Nothing pairs better with a cathartically funny book than a belly laugh. As avid readers and bookworms, we often look for the right blend of wit, humor, and a dash of unpredictability to keep us engrossed. The books on this list are not just laugh riots but are also seasoned with emotional depth and heartfelt narratives that are sure to take you by surprise. So, get ready to indulge in stories that masterfully balance humor with sentiment, proving that sometimes the funniest tales can also be the most touching. Prepare to clutch your stomach, wipe away tears (of both laughter and emotion), and delve into a world of hilarity and heart.
HAROLD by legendary stand-up comedian Steven Wright is a delightfully amusing and profound journey into the mind of an average third grader as he navigates a single day at school in the 1960s. The story encapsulates the whimsical and often hilarious imaginings of Harold, from having coffee on the moon with Carl Sagan, to contemplating the birth of his future hearse driver. Readers will chuckle, ponder, and find themselves lost in Wright's uniquely surreal and vivid world. Heartfelt and hilarious, this book is filled with laughter, absurdity, and unexpected wisdom. It might just alter your daily perceptions in the most entertaining way.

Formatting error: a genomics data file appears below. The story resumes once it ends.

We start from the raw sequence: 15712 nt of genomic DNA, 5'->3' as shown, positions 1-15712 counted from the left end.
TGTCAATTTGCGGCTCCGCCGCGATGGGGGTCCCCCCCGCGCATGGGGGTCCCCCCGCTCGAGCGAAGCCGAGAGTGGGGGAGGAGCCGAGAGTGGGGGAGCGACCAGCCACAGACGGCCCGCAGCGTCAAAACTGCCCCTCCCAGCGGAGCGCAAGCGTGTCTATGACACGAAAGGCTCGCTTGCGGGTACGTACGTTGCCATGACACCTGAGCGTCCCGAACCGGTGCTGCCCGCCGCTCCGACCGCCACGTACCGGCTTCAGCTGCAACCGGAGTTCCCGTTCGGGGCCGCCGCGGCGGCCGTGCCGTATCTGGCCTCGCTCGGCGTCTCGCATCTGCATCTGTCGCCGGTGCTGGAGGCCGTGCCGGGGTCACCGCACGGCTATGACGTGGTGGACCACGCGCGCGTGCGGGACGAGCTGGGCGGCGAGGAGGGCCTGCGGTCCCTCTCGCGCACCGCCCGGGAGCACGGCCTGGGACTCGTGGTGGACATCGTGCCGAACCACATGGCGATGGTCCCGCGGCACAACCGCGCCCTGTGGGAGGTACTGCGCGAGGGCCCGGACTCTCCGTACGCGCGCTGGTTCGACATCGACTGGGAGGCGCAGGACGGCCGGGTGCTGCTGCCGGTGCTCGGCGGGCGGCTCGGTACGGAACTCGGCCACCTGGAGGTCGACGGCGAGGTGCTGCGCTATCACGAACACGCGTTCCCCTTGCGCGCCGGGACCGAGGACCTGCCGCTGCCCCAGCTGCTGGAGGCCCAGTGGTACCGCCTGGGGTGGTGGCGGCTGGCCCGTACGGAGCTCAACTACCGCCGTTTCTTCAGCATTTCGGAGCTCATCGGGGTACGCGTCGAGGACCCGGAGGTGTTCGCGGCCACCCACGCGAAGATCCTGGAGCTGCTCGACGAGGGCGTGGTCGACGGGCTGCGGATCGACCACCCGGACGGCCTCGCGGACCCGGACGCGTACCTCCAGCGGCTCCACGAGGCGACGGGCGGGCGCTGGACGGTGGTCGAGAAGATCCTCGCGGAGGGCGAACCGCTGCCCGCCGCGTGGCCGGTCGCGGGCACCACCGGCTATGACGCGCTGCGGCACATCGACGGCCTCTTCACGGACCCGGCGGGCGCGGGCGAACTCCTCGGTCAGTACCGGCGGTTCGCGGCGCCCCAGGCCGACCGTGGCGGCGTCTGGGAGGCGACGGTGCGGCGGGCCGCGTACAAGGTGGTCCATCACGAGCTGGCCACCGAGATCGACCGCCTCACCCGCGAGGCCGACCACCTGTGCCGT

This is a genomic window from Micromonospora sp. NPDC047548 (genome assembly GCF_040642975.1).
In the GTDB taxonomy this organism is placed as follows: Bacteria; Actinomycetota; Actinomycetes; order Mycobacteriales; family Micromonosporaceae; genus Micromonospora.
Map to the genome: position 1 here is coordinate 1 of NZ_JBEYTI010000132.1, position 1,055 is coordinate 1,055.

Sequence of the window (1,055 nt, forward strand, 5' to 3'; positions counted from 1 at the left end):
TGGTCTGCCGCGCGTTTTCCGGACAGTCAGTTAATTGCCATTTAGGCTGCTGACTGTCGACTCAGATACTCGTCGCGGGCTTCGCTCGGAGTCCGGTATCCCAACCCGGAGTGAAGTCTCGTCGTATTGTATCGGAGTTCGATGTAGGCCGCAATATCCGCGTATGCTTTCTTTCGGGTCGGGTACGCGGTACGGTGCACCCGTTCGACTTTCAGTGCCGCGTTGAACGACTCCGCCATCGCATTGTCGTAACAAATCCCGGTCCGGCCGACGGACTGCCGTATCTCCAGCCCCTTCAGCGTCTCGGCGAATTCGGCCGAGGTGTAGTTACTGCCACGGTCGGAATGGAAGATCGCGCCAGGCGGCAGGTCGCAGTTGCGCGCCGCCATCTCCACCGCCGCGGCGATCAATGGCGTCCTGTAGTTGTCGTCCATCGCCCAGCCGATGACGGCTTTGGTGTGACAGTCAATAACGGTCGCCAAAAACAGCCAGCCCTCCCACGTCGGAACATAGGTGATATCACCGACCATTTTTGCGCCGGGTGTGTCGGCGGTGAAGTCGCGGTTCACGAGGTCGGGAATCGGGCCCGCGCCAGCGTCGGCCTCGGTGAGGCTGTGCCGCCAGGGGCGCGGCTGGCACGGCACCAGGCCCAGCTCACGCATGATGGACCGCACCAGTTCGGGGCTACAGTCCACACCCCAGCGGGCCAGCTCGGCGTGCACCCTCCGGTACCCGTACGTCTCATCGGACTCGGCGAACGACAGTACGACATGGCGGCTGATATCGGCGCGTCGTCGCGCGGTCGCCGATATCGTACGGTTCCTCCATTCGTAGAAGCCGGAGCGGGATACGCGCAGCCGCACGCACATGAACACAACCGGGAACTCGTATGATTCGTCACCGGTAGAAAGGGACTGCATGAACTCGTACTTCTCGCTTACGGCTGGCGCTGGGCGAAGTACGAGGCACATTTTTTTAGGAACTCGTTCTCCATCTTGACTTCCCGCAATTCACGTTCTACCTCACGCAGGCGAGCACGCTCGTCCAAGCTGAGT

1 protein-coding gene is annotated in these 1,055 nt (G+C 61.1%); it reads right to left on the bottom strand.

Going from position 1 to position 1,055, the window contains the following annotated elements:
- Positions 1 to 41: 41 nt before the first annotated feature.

A uniquely humorous and deeply profound novel from a legendary stand-up comedian that follows the thoughts of a 1960s third grader during a single day at school.
Steven Wright is one of the most significant and influential stand-up comedians in history. Rolling Stone ranked him fifteenth on their “50 Best Stand-ups of All Time” list, while the New York Times has written of his enduring legacy: “If you made a family tree of modern stand-up, he would top one of the few major and expanding branches. The children of Mr. Wright pack the comedy scene today.” Now comes his first novel, which is sure to be unlike anything you’ve ever read.